Saturnalia Festival
14th December 2011
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Take part in fun, hands-on activities; try on a colourful costume and even make a 'pileus' or freedman's hat.

Saturnalia is an ancient Roman festival or celebration held in honour of Saturn, the youngest of the Titans, father of the major gods of the Greeks and Romans.

Saturnalia was introduced around 217BC to raise citizen morale after a crushing military defeat at the hands of the Carthaginians. Originally celebrated for only a day, on December 17th, its popularity saw it grow until it became a week long extravanganza, ending on the 23rd.

The celebrations included a school holiday, the making and giving of small presents and a special market. Gambling was allowed for all, even slaves.

The 'pileus' was worn by everyone. Slaves were exempt from punishment, and treated their masters with (a pretence of) disrespect. The slaves celebrated a banquet: before, with, or served by the masters. Yet the reversal of the social order was mostly superficial; the banquet, for example, would often be prepared by the slaves, and they would prepare their master's dinner as well. It reversed the social order without subverting it.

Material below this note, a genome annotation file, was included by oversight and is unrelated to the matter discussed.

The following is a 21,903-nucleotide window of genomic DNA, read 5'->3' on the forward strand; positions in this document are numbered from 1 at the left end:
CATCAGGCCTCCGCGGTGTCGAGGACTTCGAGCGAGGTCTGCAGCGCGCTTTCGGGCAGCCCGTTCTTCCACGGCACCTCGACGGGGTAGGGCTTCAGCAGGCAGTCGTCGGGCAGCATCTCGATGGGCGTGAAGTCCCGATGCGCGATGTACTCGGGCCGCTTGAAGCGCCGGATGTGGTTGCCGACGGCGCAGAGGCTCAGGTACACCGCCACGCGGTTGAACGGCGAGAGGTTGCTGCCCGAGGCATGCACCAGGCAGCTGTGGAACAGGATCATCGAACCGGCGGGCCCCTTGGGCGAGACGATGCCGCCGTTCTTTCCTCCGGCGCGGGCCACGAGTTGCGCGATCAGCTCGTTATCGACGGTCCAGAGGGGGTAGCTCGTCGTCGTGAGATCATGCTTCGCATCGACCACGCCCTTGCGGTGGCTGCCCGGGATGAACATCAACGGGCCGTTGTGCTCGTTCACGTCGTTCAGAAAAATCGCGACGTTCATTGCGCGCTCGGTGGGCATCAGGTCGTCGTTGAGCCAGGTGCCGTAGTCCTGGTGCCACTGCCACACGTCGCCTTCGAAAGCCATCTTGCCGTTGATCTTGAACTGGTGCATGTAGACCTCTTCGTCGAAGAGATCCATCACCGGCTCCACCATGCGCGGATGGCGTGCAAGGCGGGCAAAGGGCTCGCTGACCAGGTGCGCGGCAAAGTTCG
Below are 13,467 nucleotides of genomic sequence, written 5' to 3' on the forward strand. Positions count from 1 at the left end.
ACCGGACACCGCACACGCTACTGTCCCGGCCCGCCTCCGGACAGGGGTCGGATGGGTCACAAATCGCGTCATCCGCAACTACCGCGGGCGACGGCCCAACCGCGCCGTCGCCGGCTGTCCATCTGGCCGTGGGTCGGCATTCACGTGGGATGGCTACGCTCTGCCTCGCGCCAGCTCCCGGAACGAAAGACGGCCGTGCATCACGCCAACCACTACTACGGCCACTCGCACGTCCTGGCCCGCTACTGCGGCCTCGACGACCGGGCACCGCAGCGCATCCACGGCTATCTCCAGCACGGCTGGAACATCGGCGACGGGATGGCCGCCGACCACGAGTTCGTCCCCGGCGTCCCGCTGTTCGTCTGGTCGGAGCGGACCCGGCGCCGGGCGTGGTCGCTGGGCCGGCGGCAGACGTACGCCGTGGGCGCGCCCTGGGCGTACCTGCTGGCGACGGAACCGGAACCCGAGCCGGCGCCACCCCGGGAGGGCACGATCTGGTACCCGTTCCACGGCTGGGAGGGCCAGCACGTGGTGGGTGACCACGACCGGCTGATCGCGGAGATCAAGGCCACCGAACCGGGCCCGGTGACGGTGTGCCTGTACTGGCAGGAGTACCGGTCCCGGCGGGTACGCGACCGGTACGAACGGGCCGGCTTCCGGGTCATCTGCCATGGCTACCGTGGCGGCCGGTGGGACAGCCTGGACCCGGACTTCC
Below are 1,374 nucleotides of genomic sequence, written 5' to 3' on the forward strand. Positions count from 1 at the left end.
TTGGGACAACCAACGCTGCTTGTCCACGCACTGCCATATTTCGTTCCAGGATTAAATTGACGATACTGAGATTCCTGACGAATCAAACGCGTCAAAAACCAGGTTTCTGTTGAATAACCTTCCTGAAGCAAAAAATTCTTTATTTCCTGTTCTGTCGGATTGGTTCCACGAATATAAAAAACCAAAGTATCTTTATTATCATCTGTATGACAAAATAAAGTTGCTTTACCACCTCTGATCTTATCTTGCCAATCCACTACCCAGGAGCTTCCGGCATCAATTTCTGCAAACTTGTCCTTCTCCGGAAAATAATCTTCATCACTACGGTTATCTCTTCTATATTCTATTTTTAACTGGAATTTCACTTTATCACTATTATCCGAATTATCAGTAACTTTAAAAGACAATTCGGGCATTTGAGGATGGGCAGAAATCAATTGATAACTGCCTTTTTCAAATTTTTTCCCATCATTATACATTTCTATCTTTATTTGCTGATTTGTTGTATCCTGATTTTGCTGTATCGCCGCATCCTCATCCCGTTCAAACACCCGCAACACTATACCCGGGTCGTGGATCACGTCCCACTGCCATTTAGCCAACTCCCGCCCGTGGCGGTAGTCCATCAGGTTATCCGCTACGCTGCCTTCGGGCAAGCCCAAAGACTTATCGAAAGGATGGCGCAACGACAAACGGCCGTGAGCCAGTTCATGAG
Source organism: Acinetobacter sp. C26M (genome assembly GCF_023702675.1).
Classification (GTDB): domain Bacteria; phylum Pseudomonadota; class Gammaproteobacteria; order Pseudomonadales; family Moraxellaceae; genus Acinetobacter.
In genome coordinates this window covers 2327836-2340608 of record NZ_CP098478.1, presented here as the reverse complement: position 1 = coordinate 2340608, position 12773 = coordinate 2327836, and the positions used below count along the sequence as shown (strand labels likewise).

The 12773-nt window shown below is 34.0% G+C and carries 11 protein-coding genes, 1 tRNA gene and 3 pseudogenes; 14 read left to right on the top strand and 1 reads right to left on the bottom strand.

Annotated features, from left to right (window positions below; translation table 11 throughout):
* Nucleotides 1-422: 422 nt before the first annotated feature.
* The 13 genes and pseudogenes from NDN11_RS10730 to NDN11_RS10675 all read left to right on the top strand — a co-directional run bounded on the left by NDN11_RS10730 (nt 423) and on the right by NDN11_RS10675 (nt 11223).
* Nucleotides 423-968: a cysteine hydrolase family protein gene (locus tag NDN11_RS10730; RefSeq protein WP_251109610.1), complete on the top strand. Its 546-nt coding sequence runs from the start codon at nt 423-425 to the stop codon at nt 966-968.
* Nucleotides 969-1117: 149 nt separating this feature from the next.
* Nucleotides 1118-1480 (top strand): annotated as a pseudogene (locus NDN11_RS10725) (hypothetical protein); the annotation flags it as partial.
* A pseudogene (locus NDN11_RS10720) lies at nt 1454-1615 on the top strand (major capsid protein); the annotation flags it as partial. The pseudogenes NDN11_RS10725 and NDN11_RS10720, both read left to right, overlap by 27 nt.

The customary greeting for the occasion is a "Io, Saturnalia!"

- Io (pronounced "e-o") being a Latin interjection related to "ho" (as in "Ho, praise to Saturn!").

A number of scholars view this festival as the origin of later Christmas celebrations, or at least contributing to them.

So whip out your toga and get on down to the Roman Museum to see a few of the traditions, rites, food and costumes from this most ancient of winter festivities!

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